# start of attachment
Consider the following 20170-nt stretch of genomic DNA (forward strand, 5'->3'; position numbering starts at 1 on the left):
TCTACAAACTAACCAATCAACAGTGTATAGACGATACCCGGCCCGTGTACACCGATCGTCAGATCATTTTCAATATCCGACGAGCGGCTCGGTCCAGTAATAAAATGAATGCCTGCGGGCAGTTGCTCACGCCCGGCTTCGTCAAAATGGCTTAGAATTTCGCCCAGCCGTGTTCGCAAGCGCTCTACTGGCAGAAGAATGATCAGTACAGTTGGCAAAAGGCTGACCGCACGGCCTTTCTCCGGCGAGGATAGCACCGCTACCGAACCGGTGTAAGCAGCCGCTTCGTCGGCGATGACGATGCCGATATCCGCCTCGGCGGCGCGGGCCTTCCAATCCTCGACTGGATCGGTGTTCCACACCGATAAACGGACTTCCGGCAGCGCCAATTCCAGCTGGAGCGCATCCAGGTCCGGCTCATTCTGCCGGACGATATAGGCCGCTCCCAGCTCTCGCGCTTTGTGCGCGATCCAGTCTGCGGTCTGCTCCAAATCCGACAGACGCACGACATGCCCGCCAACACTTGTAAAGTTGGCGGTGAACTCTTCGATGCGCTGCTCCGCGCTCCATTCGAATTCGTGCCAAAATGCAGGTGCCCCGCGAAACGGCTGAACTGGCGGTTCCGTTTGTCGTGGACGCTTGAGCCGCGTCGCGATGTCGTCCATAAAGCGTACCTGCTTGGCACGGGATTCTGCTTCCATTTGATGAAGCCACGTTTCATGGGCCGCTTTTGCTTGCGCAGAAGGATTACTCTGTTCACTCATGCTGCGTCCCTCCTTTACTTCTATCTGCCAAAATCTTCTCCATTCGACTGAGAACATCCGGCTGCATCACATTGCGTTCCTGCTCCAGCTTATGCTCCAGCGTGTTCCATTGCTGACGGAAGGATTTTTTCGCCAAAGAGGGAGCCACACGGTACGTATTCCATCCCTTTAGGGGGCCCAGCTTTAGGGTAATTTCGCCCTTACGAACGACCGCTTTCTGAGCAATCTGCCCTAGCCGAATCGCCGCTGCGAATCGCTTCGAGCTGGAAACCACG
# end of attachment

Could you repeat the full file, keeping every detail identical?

Consider the following 20170-nt stretch of genomic DNA (forward strand, 5'->3'; position numbering starts at 1 on the left):
TCTACAAACTAACCAATCAACAGTGTATAGACGATACCCGGCCCGTGTACACCGATCGTCAGATCATTTTCAATATCCGACGAGCGGCTCGGTCCAGTAATAAAATGAATGCCTGCGGGCAGTTGCTCACGCCCGGCTTCGTCAAAATGGCTTAGAATTTCGCCCAGCCGTGTTCGCAAGCGCTCTACTGGCAGAAGAATGATCAGTACAGTTGGCAAAAGGCTGACCGCACGGCCTTTCTCCGGCGAGGATAGCACCGCTACCGAACCGGTGTAAGCAGCCGCTTCGTCGGCGATGACGATGCCGATATCCGCCTCGGCGGCGCGGGCCTTCCAATCCTCGACTGGATCGGTGTTCCACACCGATAAACGGACTTCCGGCAGCGCCAATTCCAGCTGGAGCGCATCCAGGTCCGGCTCATTCTGCCGGACGATATAGGCCGCTCCCAGCTCTCGCGCTTTGTGCGCGATCCAGTCTGCGGTCTGCTCCAAATCCGACAGACGCACGACATGCCCGCCAACACTTGTAAAGTTGGCGGTGAACTCTTCGATGCGCTGCTCCGCGCTCCATTCGAATTCGTGCCAAAATGCAGGTGCCCCGCGAAACGGCTGAACTGGCGGTTCCGTTTGTCGTGGACGCTTGAGCCGCGTCGCGATGTCGTCCATAAAGCGTACCTGCTTGGCACGGGATTCTGCTTCCATTTGATGAAGCCACGTTTCATGGGCCGCTTTTGCTTGCGCAGAAGGATTACTCTGTTCACTCATGCTGCGTCCCTCCTTTACTTCTATCTGCCAAAATCTTCTCCATTCGACTGAGAACATCCGGCTGCATCACATTGCGTTCCTGCTCCAGCTTATGCTCCAGCGTGTTCCATTGCTGACGGAAGGATTTTTTCGCCAAAGAGGGAGCCACACGGTACGTATTCCATCCCTTTAGGGGGCCCAGCTTTAGGGTAATTTCGCCCTTACGAACGACCGCTTTCTGAGCAATCTGCCCTAGCCGAATCGCCGCTGCGAATCGCTTCGAGCTGGAAACCACG